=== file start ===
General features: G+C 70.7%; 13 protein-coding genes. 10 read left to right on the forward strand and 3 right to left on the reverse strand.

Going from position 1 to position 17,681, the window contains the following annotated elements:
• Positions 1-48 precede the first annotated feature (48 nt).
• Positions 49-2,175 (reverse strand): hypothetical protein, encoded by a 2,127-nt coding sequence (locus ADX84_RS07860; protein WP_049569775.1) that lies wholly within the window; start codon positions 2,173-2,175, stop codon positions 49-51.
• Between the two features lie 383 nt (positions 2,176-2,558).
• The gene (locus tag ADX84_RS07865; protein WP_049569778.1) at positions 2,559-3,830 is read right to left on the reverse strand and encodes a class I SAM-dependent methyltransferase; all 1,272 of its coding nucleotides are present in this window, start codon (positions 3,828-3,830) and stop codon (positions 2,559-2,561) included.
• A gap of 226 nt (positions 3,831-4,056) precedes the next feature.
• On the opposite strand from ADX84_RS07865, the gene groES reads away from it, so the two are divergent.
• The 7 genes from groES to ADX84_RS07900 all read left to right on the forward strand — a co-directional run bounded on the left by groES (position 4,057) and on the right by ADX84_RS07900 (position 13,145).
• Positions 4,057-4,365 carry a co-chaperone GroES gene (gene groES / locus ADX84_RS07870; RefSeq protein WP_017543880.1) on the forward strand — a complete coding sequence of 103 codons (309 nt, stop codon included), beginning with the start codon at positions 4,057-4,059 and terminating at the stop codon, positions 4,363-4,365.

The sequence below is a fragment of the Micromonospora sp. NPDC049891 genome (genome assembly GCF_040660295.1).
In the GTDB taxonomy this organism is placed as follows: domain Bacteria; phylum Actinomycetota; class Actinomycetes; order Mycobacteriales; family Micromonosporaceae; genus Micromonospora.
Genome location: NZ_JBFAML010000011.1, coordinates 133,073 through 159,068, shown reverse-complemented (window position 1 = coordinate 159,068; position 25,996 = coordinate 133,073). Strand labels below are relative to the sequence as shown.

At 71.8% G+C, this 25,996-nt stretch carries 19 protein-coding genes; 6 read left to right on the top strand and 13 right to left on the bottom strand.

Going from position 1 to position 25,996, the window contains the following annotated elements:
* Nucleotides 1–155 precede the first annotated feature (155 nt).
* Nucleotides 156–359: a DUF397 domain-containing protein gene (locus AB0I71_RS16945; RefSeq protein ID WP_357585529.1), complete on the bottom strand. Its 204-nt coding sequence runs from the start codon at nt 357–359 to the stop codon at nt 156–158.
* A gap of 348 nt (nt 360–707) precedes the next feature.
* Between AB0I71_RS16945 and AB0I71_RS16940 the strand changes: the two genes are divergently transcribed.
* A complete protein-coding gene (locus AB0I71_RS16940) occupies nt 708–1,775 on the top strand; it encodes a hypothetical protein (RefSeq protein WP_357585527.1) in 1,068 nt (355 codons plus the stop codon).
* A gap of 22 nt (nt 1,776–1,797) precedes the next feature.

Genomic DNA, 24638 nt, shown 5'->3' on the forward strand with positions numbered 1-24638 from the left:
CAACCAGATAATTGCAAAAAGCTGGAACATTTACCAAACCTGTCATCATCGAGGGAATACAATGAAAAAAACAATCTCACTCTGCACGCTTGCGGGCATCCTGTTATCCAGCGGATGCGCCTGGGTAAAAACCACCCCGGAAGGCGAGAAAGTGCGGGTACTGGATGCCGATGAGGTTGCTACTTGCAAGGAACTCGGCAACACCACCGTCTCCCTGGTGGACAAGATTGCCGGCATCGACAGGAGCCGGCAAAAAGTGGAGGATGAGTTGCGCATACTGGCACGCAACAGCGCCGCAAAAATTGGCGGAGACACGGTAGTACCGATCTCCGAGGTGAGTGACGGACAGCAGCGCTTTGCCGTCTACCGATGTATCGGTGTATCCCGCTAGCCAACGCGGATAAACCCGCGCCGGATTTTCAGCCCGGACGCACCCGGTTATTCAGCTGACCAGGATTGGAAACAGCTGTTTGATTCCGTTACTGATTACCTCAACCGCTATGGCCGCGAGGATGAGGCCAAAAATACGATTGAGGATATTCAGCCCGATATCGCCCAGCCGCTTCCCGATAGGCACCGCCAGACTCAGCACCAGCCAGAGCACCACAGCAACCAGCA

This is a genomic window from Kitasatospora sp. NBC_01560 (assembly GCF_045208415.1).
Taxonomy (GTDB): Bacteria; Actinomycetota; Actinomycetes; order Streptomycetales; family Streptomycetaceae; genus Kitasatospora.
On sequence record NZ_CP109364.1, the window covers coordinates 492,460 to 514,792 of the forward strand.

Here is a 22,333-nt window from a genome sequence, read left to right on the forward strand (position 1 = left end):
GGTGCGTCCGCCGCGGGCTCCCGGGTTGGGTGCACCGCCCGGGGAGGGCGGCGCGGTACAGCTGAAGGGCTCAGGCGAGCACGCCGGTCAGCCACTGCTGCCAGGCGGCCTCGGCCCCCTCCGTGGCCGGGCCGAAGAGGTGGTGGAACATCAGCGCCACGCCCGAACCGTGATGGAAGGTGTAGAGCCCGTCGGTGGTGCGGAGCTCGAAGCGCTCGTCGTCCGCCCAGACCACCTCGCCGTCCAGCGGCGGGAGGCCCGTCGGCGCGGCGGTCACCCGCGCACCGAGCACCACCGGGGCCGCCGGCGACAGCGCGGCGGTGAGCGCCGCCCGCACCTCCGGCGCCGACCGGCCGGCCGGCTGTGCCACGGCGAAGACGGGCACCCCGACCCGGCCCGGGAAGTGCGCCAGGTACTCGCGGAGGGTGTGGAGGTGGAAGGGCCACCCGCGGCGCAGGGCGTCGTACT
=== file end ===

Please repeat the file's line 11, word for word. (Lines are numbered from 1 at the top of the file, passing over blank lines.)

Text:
The sequence below is a fragment of the Micromonospora sp. NPDC049891 genome (genome assembly GCF_040660295.1).